Wednesday, May 7, 2014

Tarassaco comune con pancetta

I haven't fallen off of the face of the earth, in case you were wondering.

I never go this long without dropping by to say hi, but the past couple of weeks were really busy. There were the Easter holidays with good friends visiting from overseas, two long holiday week ends to follow, kids home from school for way too long and major work deadlines plus a little trip.

Now we are back and I can't wait to tell you about a salad we had while we were away.
Crisp yet tender, very slightly bitter leaves interspersed with crunchy morsels of pancetta set off by a drizzle of syrupy, aged balsamic vinegar.

If you want to make this, the first thing to do is head over to the market  take a nice long walk with your family and some good friends. Somewhere like here.

(I'm guessing you could probably find these greens in some markets, but I have personally never come across them in Milan). 

Stride down paths, through fields and pastures and enjoy the nature that surrounds you, breathe in the fresh air, let the sun shine on your face and warm your skin. Be thankful for the beauty this planet has to offer and for good friends.

Run around, climb a tree, stop for a snack of mountain cheese and apples. If you are lucky, you might come across a deer antler, an eagle's feather, some roe deer tracks in the mud/snow and 'blueberries' according to my son (...they were actually a little something left behind by the roe deer).

And then, when you sit down to rest for a few minutes and drink some fresh spring water, you might come across something that looks like this.

Look closely, because this is what you are having for dinner.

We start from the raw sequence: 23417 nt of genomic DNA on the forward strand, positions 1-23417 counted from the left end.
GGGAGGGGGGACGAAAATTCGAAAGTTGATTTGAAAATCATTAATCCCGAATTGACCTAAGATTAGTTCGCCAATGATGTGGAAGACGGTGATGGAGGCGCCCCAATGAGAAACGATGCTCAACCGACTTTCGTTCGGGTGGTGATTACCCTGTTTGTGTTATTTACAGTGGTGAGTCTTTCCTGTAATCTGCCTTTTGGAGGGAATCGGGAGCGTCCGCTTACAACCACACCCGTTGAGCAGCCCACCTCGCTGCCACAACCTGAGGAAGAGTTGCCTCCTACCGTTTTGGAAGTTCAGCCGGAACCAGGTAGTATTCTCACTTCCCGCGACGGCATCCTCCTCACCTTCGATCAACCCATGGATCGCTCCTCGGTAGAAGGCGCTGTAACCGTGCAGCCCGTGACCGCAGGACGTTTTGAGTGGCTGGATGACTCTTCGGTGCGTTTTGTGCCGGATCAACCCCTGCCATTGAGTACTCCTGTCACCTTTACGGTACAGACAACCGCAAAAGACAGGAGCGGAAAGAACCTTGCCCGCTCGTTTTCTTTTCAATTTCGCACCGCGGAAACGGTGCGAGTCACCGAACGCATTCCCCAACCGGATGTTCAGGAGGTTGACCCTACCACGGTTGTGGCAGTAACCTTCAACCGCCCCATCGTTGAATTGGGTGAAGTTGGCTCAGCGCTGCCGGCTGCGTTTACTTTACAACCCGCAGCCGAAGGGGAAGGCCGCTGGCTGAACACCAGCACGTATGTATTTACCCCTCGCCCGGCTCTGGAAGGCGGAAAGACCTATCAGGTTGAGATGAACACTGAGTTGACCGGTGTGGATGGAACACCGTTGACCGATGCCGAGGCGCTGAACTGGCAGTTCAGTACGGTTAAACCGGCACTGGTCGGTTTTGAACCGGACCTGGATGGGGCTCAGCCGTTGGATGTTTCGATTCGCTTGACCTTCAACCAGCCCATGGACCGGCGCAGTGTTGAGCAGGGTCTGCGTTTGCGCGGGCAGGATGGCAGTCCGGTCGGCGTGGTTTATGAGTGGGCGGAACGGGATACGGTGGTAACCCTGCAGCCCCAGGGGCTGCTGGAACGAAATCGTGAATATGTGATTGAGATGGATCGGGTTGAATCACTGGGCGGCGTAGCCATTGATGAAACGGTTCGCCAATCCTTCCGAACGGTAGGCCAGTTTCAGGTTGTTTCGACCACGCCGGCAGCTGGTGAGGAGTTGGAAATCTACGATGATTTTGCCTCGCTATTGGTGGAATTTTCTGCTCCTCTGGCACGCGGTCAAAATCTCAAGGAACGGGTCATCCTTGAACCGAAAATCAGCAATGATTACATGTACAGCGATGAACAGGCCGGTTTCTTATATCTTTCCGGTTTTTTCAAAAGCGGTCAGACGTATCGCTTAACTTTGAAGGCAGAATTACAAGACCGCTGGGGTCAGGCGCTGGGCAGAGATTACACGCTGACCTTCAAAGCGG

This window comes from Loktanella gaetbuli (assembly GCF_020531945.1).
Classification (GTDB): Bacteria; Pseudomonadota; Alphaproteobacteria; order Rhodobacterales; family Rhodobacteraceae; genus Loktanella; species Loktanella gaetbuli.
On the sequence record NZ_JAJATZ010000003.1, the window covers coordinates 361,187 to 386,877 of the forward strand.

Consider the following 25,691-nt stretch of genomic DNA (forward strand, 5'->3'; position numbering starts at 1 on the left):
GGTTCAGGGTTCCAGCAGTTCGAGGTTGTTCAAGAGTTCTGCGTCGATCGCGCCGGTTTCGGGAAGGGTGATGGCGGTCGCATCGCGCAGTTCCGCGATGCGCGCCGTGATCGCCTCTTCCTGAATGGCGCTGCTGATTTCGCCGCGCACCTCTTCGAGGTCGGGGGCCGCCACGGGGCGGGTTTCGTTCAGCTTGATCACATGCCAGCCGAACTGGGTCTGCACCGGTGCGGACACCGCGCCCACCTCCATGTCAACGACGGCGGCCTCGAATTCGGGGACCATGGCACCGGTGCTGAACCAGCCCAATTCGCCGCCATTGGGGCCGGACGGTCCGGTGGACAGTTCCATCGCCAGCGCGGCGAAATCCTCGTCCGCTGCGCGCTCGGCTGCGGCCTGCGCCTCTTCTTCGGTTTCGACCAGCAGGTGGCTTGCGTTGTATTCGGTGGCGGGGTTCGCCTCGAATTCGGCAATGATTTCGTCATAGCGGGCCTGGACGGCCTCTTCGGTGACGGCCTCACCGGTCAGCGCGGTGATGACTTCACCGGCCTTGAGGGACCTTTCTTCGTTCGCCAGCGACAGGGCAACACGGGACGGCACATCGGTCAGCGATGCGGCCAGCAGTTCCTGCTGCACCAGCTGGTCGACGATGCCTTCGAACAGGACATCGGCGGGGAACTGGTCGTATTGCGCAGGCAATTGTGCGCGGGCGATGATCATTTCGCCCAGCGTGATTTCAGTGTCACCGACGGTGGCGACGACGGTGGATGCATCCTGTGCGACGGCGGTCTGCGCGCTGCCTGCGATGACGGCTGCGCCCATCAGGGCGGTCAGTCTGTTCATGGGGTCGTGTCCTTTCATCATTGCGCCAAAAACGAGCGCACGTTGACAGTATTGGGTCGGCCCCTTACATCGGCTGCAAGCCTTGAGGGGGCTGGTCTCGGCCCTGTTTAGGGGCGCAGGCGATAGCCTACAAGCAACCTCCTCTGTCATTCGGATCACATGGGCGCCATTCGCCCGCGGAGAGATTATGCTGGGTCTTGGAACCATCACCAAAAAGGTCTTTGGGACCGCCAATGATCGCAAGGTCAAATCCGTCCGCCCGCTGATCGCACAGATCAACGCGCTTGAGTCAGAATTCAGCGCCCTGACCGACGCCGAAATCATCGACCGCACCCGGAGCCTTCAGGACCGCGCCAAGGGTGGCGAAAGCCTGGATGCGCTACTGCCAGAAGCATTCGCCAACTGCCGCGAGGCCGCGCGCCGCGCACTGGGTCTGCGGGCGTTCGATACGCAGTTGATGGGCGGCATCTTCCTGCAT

This plant is none other than taraxacum officinale. Or, as it is vulgarly known, dandelion (from the French dent de lion, dente di leone in Italian, because of its leaves' resemblance to a lion's tooth), wild endive, chicory, milk witch, and other names such as blowball and wet-a-bed that refer to its parachute ball stage or the fact that it is extremely diuretic. All parts of this plant have been used since prehistoric times as food and as a medicinal source. It can be consumed raw, roasted or blanched and the roots and flowers are often employed in beverages such as root beer, dandelion wine and caffeine-free dandelion coffee or tea.

If you want to eat it raw as a salad, like we did, you will have to forage it at a very early stage, when the leaves are still tender and not bitter yet. You can only find them like this for a fleeting moment in the spring, just two or three weeks, so it is considered a true delicacy.

Now, city slicker that I am, I found the idea of foraging my own food extremely exhilarating. Digging up the roots tapped into some long-hidden genetic code. It made me feel like I was providing more for my family than getting up and going to the office every morning. It made me feel like I was a part of nature's cycle, like for once I wasn't exploiting or wasting what the planet has to offer but simply partaking in my allotted share. For a minute there I was considering kicking off my trekking boots and slipping on some Jesus sandals; of letting the hair grow out on my legs and under my armpits and hugging a tree. I think we all sort of went into a frenzy, with the kids and adults with bad backs not carrying blades running around in a frenzy, screaming and pointing the dandelions out to the two of us with pocket knives. We dug and dug and dug and brought home so many bags that we ate the greens for three days straight and still couldn't finish them.